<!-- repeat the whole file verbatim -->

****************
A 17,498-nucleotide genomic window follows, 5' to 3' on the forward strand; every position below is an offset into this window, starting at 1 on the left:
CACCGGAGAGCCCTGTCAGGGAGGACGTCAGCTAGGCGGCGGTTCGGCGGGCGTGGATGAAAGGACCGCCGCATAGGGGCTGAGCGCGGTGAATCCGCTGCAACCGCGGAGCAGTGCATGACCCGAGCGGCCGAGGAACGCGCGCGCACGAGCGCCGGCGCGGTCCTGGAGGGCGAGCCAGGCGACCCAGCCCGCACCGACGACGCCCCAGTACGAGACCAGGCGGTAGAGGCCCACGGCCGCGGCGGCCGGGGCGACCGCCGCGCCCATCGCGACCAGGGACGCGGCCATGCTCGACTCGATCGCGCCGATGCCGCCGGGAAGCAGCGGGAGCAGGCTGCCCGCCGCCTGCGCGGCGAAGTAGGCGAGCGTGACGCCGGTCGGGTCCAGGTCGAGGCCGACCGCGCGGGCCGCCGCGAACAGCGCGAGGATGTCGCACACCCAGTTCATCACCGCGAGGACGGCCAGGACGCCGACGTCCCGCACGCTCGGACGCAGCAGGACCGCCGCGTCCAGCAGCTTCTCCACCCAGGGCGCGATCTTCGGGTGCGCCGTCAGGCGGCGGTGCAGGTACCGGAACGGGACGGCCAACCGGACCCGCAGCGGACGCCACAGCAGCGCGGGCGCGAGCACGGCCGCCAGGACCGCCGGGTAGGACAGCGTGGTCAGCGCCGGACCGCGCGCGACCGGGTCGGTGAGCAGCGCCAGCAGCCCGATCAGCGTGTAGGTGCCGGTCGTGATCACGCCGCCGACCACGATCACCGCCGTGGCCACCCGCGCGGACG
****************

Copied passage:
A 17,498-nucleotide genomic window follows, 5' to 3' on the forward strand; every position below is an offset into this window, starting at 1 on the left:
CACCGGAGAGCCCTGTCAGGGAGGACGTCAGCTAGGCGGCGGTTCGGCGGGCGTGGATGAAAGGACCGCCGCATAGGGGCTGAGCGCGGTGAATCCGCTGCAACCGCGGAGCAGTGCATGACCCGAGCGGCCGAGGAACGCGCGCGCACGAGCGCCGGCGCGGTCCTGGAGGGCGAGCCAGGCGACCCAGCCCGCACCGACGACGCCCCAGTACGAGACCAGGCGGTAGAGGCCCACGGCCGCGGCGGCCGGGGCGACCGCCGCGCCCATCGCGACCAGGGACGCGGCCATGCTCGACTCGATCGCGCCGATGCCGCCGGGAAGCAGCGGGAGCAGGCTGCCCGCCGCCTGCGCGGCGAAGTAGGCGAGCGTGACGCCGGTCGGGTCCAGGTCGAGGCCGACCGCGCGGGCCGCCGCGAACAGCGCGAGGATGTCGCACACCCAGTTCATCACCGCGAGGACGGCCAGGACGCCGACGTCCCGCACGCTCGGACGCAGCAGGACCGCCGCGTCCAGCAGCTTCTCCACCCAGGGCGCGATCTTCGGGTGCGCCGTCAGGCGGCGGTGCAGGTACCGGAACGGGACGGCCAACCGGACCCGCAGCGGACGCCACAGCAGCGCGGGCGCGAGCACGGCCGCCAGGACCGCCGGGTAGGACAGCGTGGTCAGCGCCGGACCGCGCGCGACCGGGTCGGTGAGCAGCGCCAGCAGCCCGATCAGCGTGTAGGTGCCGGTCGTGATCACGCCGCCGACCACGATCACCGCCGTGGCCACCCGCGCGGACG